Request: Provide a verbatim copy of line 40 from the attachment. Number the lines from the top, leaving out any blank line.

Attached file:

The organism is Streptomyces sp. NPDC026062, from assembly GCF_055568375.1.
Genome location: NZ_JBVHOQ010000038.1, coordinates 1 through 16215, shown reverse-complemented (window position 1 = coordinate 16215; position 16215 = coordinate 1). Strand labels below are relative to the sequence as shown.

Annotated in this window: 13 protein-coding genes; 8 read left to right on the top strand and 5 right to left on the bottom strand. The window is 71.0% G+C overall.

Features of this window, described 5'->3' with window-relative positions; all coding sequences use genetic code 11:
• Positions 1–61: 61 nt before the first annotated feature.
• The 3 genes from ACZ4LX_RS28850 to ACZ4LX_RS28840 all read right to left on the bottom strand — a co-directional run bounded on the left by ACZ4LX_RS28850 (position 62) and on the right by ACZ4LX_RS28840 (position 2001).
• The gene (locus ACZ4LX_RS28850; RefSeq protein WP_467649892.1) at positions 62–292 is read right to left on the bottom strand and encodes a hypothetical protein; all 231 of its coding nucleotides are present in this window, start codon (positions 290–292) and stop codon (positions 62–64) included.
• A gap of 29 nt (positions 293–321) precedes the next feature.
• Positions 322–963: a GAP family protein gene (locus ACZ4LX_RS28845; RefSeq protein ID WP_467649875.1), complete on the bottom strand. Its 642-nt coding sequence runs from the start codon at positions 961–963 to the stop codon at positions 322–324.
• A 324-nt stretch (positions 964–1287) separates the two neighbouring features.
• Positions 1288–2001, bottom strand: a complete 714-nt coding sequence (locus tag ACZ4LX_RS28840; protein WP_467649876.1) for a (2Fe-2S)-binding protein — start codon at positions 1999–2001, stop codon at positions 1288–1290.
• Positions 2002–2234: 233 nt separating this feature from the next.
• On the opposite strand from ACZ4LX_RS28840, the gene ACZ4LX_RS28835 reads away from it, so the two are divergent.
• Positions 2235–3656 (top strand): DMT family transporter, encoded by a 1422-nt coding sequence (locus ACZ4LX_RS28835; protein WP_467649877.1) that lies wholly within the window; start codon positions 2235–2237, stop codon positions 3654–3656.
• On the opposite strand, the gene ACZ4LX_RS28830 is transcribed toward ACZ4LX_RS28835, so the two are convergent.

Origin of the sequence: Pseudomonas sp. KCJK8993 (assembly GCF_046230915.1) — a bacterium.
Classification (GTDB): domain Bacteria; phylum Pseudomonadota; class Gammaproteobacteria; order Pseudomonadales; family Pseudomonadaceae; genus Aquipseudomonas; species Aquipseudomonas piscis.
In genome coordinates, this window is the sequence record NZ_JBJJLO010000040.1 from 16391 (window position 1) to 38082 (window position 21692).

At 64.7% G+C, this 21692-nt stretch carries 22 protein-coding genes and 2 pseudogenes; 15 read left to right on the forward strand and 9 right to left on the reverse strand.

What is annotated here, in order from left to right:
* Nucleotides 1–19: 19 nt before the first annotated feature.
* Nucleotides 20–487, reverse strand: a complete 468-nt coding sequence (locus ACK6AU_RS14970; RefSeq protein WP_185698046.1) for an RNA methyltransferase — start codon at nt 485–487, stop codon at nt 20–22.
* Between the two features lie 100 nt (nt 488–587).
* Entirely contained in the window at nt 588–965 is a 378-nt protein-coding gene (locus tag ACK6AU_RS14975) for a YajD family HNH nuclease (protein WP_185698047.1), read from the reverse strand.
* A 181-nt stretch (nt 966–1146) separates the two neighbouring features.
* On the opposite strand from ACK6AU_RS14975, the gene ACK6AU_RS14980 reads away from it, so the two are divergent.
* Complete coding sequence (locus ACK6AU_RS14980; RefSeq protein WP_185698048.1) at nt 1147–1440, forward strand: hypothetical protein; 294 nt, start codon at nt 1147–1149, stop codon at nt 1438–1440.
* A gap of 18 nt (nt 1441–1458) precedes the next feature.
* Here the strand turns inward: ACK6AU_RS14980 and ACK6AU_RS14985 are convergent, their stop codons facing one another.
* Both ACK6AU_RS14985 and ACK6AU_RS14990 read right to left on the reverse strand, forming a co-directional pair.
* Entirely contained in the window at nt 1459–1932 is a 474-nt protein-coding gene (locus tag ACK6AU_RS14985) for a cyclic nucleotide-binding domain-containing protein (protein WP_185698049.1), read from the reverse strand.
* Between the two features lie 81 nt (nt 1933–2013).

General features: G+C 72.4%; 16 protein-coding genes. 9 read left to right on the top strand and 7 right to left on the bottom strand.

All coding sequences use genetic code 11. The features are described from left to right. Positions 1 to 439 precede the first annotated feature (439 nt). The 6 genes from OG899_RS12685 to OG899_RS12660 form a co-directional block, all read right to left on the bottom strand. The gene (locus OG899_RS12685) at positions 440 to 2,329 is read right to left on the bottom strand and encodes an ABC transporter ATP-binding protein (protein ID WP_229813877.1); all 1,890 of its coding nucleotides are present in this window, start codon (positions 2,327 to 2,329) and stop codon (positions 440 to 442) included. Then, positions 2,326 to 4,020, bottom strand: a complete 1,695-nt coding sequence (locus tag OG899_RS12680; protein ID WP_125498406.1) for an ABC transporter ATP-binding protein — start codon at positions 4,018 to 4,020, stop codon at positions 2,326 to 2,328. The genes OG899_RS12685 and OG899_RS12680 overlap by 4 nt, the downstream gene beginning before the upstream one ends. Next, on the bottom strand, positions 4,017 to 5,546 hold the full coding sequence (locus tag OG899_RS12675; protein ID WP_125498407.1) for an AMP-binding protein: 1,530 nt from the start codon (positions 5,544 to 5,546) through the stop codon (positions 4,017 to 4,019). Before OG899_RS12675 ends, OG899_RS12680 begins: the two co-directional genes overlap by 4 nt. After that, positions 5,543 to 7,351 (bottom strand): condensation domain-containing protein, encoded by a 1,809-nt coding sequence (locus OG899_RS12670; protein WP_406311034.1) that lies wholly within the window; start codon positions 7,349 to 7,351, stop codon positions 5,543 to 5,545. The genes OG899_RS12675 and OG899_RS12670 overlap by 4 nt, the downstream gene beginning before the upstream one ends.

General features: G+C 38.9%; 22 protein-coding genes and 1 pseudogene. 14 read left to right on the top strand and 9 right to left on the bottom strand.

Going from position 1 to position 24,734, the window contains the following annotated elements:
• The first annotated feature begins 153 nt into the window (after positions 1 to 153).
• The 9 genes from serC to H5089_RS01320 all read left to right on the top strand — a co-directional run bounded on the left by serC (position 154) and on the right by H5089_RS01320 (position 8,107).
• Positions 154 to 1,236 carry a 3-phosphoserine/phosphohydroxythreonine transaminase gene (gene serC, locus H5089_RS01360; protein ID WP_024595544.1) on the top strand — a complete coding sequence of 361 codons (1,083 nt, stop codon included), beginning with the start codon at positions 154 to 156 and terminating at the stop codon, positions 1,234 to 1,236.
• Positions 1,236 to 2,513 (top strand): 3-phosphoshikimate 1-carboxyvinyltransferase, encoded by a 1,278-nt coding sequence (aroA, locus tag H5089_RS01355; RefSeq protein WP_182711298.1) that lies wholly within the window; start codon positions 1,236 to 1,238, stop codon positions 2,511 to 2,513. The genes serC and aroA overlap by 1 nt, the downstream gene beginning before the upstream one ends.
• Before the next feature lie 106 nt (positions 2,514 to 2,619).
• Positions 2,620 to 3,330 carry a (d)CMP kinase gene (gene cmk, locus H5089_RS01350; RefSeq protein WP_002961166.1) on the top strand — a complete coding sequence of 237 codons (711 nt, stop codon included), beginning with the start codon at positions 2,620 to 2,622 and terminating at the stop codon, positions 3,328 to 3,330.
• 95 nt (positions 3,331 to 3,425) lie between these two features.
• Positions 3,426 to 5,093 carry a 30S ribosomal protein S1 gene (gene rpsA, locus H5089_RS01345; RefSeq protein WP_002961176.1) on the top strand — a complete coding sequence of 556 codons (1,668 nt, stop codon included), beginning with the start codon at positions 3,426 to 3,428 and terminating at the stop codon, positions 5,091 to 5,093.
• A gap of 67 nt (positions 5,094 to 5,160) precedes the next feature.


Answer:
• Positions 1,236 to 2,513 (top strand): 3-phosphoshikimate 1-carboxyvinyltransferase, encoded by a 1,278-nt coding sequence (aroA, locus tag H5089_RS01355; RefSeq protein WP_182711298.1) that lies wholly within the window; start codon positions 1,236 to 1,238, stop codon positions 2,511 to 2,513. The genes serC and aroA overlap by 1 nt, the downstream gene beginning before the upstream one ends.